Python TypeError: list object cannot be interpreted as an integer

Posted on Jan 17, 2023


Python shows TypeError: list object cannot be interpreted as an integer when you use a list where an integer is expected.

This article shows two common cases where this error occurs:

Pass a list to the range function

One common case where this error occurs is when you pass a list to the range function:

# passing a list to the range function:
my_list = [1, 2, 3]

# 👇️ range expects an integer, but a list is passed
for i in range(my_list):
    print(i)

The range function can only accept an integer argument, but we passed a list in the example above.

This causes Python to respond with the following error:

Traceback (most recent call last):
  File ...
    for i in range(my_list):
TypeError: 'list' object cannot be interpreted as an integer

To solve this error, you need to pass an integer instead of a list to the function that causes the error.

If you want to iterate over a list with a for loop, you can pass the list directly as follows:

my_list = [1, 2, 3]

for i in my_list:  # ✅
    print(i)

# 1
# 2
# 3

If you also need the index value in the for loop, then you can use the enumerate function.

The enumerate function returns the index and value of a list, so you need to define two variables in the for loop like this:

my_list = ['z', 'x', 'c']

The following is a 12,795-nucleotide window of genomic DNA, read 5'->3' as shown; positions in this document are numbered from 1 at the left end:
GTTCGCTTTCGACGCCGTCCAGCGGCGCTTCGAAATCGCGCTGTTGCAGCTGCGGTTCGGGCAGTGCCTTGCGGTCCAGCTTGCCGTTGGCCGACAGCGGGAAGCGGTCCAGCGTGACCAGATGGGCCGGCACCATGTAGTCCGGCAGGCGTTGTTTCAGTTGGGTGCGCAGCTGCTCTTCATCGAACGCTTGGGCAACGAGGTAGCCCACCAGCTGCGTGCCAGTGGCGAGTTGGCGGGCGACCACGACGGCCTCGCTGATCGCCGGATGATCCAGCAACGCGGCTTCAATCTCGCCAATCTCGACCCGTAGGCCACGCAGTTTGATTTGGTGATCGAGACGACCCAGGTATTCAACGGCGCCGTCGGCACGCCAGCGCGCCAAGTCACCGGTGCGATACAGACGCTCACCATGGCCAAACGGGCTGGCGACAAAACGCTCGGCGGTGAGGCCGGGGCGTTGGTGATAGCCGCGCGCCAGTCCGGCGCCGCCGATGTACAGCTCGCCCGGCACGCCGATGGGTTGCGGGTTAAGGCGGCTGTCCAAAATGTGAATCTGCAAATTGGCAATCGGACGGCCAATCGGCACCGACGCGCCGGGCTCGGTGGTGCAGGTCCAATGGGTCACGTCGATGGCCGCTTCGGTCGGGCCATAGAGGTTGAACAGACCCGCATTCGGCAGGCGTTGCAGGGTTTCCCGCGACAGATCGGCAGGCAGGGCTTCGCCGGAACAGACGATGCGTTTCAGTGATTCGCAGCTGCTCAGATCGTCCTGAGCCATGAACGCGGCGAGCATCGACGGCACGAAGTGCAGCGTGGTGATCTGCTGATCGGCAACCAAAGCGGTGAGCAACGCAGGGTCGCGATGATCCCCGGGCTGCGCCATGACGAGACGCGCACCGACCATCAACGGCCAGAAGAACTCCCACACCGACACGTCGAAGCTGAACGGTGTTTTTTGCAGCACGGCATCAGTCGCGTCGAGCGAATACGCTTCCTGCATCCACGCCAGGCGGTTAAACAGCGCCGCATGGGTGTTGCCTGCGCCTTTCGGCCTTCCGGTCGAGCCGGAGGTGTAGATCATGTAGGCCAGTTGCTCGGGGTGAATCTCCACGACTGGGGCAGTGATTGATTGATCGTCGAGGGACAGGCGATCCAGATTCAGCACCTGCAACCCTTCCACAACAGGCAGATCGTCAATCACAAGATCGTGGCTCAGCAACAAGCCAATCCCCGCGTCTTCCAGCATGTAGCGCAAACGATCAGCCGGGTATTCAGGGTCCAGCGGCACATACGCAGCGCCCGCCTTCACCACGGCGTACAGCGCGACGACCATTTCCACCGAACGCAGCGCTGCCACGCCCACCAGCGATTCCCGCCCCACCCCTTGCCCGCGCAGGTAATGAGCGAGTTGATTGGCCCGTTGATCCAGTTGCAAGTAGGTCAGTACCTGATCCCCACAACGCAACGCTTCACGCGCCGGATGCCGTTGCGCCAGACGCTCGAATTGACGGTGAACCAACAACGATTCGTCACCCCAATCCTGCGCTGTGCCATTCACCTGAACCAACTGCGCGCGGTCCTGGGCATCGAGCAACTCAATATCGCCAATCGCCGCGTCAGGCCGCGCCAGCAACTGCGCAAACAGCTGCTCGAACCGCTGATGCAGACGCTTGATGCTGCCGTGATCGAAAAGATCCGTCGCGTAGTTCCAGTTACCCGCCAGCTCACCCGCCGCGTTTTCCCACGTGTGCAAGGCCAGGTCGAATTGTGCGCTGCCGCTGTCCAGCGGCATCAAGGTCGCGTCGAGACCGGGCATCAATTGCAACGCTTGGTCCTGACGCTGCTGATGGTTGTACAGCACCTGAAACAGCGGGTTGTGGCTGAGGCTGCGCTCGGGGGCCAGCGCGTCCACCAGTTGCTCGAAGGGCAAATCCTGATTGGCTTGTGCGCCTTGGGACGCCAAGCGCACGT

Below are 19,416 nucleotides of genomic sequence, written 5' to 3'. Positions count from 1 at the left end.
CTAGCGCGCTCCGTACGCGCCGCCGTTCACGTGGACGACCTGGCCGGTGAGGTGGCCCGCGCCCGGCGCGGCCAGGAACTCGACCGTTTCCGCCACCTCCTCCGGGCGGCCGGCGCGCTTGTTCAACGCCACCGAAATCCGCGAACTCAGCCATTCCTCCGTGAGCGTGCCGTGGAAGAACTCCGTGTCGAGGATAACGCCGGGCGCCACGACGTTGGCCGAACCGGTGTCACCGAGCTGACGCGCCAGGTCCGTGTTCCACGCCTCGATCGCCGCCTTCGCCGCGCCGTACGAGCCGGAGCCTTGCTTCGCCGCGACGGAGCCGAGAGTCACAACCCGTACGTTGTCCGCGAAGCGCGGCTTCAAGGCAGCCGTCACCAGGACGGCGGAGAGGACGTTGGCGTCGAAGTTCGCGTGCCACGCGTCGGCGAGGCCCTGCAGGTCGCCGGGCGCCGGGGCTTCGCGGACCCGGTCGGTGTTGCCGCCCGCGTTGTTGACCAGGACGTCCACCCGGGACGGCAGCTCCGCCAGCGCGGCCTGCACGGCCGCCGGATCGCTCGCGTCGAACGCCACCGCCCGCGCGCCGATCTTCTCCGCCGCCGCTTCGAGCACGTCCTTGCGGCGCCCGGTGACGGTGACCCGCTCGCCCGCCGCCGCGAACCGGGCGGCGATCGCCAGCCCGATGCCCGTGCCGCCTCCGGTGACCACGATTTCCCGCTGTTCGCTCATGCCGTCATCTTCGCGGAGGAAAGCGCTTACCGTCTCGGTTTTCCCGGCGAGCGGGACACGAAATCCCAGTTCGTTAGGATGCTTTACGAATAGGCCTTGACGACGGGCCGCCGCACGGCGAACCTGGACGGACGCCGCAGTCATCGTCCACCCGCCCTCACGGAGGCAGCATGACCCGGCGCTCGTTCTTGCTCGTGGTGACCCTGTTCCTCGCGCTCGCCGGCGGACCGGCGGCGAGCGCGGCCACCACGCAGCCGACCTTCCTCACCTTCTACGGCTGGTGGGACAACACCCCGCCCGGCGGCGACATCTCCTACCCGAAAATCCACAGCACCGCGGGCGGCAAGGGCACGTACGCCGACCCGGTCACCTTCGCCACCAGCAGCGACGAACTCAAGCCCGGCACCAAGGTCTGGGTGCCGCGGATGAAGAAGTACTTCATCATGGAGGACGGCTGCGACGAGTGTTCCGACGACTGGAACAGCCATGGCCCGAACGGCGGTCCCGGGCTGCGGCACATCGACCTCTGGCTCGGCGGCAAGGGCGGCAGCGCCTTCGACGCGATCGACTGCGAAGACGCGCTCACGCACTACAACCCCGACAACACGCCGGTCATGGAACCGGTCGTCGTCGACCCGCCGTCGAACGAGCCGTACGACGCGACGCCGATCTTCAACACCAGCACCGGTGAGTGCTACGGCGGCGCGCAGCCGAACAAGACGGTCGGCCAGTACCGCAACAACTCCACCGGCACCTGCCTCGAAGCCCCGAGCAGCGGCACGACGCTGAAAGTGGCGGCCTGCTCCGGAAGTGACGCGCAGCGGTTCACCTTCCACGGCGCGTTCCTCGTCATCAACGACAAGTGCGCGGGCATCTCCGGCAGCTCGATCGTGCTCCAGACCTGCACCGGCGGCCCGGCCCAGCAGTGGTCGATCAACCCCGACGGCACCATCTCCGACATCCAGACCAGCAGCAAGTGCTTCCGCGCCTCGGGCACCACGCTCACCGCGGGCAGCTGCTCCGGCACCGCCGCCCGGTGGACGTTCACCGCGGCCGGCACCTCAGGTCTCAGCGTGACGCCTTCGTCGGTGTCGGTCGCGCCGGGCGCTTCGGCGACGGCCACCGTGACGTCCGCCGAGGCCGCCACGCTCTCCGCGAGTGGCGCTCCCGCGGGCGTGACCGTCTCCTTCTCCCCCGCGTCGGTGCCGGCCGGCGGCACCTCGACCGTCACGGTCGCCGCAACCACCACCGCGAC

for idx, val in enumerate(my_list):  # ✅
    print(idx, val)

# 0 z
# 1 x
# 2 c

The my_list values are changed so that you can see the difference better.

The indices are 0, 1, 2 and the values are z, x, c. The enumerate function allows you to use the index values in your for statement.

Pass a list to the pop function

You can also get this error when you pass a list to the list.pop function:

my_list = [1, 2, 3]

my_list.pop([1])

Python responds with the following error:

Traceback (most recent call last):
  File ...
    my_list.pop([1])
TypeError: 'list' object cannot be interpreted as an integer

The pop function accepts only an integer argument that represents the index of the element you want to pop from the list.

You need to remove the square brackets surrounding the argument as follows:

my_list = [1, 2, 3]

val = my_list.pop(1)  # ✅

print(val)  # 2

Keep in mind that you need to pass an integer instead of a list, not a list with integer elements.

To conclude, the Python TypeError: list object cannot be interpreted as an integer means you are passing a list to a function that expects an integer value.

To solve this error, don’t pass a list to the range function, and use enumerate if you want to iterate over a list with index value included.

You also need to pass an integer to the pop function as shown in this article.

Now you’ve learned how to solve another Python error. Nice work!

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